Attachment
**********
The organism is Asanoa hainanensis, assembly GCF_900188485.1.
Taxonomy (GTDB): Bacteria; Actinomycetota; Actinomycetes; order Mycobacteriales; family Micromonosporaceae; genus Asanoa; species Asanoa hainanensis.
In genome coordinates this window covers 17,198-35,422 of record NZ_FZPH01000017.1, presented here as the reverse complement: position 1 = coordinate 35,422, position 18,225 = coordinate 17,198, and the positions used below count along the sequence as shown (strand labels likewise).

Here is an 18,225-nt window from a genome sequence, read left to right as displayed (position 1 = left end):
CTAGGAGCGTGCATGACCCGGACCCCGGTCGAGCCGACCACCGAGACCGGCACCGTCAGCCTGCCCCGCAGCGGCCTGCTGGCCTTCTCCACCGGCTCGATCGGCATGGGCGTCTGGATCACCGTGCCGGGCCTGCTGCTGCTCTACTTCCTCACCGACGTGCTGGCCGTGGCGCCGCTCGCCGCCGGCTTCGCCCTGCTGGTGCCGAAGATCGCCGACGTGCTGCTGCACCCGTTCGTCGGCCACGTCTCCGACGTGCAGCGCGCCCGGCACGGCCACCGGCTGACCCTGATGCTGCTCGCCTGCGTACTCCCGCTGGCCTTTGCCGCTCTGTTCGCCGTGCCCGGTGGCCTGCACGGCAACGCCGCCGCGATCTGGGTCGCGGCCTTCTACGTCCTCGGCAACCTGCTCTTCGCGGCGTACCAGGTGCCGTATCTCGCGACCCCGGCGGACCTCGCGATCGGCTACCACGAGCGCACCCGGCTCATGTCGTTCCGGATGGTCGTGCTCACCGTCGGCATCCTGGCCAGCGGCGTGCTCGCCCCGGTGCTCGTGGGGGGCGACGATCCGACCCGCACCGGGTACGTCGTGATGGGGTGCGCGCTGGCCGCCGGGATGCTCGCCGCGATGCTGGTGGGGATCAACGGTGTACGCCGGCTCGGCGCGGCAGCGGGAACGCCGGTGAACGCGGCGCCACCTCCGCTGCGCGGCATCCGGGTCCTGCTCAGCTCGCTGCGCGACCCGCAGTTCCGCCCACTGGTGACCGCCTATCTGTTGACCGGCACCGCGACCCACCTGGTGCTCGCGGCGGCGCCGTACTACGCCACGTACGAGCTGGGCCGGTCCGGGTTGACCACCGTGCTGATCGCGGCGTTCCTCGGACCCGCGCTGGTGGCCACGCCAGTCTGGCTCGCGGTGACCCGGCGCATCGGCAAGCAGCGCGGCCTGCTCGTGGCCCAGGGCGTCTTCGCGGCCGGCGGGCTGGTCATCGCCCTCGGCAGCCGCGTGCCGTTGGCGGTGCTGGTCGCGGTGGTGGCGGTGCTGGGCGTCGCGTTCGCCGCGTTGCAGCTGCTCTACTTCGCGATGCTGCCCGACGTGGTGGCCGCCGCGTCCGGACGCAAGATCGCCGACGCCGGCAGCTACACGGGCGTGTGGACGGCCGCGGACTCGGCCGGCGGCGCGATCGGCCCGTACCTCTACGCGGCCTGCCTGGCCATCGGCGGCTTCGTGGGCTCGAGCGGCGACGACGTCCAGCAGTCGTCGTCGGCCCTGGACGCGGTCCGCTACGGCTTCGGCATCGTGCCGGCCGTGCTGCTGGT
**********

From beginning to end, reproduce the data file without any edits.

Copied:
The organism is Asanoa hainanensis, assembly GCF_900188485.1.
Taxonomy (GTDB): Bacteria; Actinomycetota; Actinomycetes; order Mycobacteriales; family Micromonosporaceae; genus Asanoa; species Asanoa hainanensis.
In genome coordinates this window covers 17,198-35,422 of record NZ_FZPH01000017.1, presented here as the reverse complement: position 1 = coordinate 35,422, position 18,225 = coordinate 17,198, and the positions used below count along the sequence as shown (strand labels likewise).

Here is an 18,225-nt window from a genome sequence, read left to right as displayed (position 1 = left end):
CTAGGAGCGTGCATGACCCGGACCCCGGTCGAGCCGACCACCGAGACCGGCACCGTCAGCCTGCCCCGCAGCGGCCTGCTGGCCTTCTCCACCGGCTCGATCGGCATGGGCGTCTGGATCACCGTGCCGGGCCTGCTGCTGCTCTACTTCCTCACCGACGTGCTGGCCGTGGCGCCGCTCGCCGCCGGCTTCGCCCTGCTGGTGCCGAAGATCGCCGACGTGCTGCTGCACCCGTTCGTCGGCCACGTCTCCGACGTGCAGCGCGCCCGGCACGGCCACCGGCTGACCCTGATGCTGCTCGCCTGCGTACTCCCGCTGGCCTTTGCCGCTCTGTTCGCCGTGCCCGGTGGCCTGCACGGCAACGCCGCCGCGATCTGGGTCGCGGCCTTCTACGTCCTCGGCAACCTGCTCTTCGCGGCGTACCAGGTGCCGTATCTCGCGACCCCGGCGGACCTCGCGATCGGCTACCACGAGCGCACCCGGCTCATGTCGTTCCGGATGGTCGTGCTCACCGTCGGCATCCTGGCCAGCGGCGTGCTCGCCCCGGTGCTCGTGGGGGGCGACGATCCGACCCGCACCGGGTACGTCGTGATGGGGTGCGCGCTGGCCGCCGGGATGCTCGCCGCGATGCTGGTGGGGATCAACGGTGTACGCCGGCTCGGCGCGGCAGCGGGAACGCCGGTGAACGCGGCGCCACCTCCGCTGCGCGGCATCCGGGTCCTGCTCAGCTCGCTGCGCGACCCGCAGTTCCGCCCACTGGTGACCGCCTATCTGTTGACCGGCACCGCGACCCACCTGGTGCTCGCGGCGGCGCCGTACTACGCCACGTACGAGCTGGGCCGGTCCGGGTTGACCACCGTGCTGATCGCGGCGTTCCTCGGACCCGCGCTGGTGGCCACGCCAGTCTGGCTCGCGGTGACCCGGCGCATCGGCAAGCAGCGCGGCCTGCTCGTGGCCCAGGGCGTCTTCGCGGCCGGCGGGCTGGTCATCGCCCTCGGCAGCCGCGTGCCGTTGGCGGTGCTGGTCGCGGTGGTGGCGGTGCTGGGCGTCGCGTTCGCCGCGTTGCAGCTGCTCTACTTCGCGATGCTGCCCGACGTGGTGGCCGCCGCGTCCGGACGCAAGATCGCCGACGCCGGCAGCTACACGGGCGTGTGGACGGCCGCGGACTCGGCCGGCGGCGCGATCGGCCCGTACCTCTACGCGGCCTGCCTGGCCATCGGCGGCTTCGTGGGCTCGAGCGGCGACGACGTCCAGCAGTCGTCGTCGGCCCTGGACGCGGTCCGCTACGGCTTCGGCATCGTGCCGGCCGTGCTGCTGGT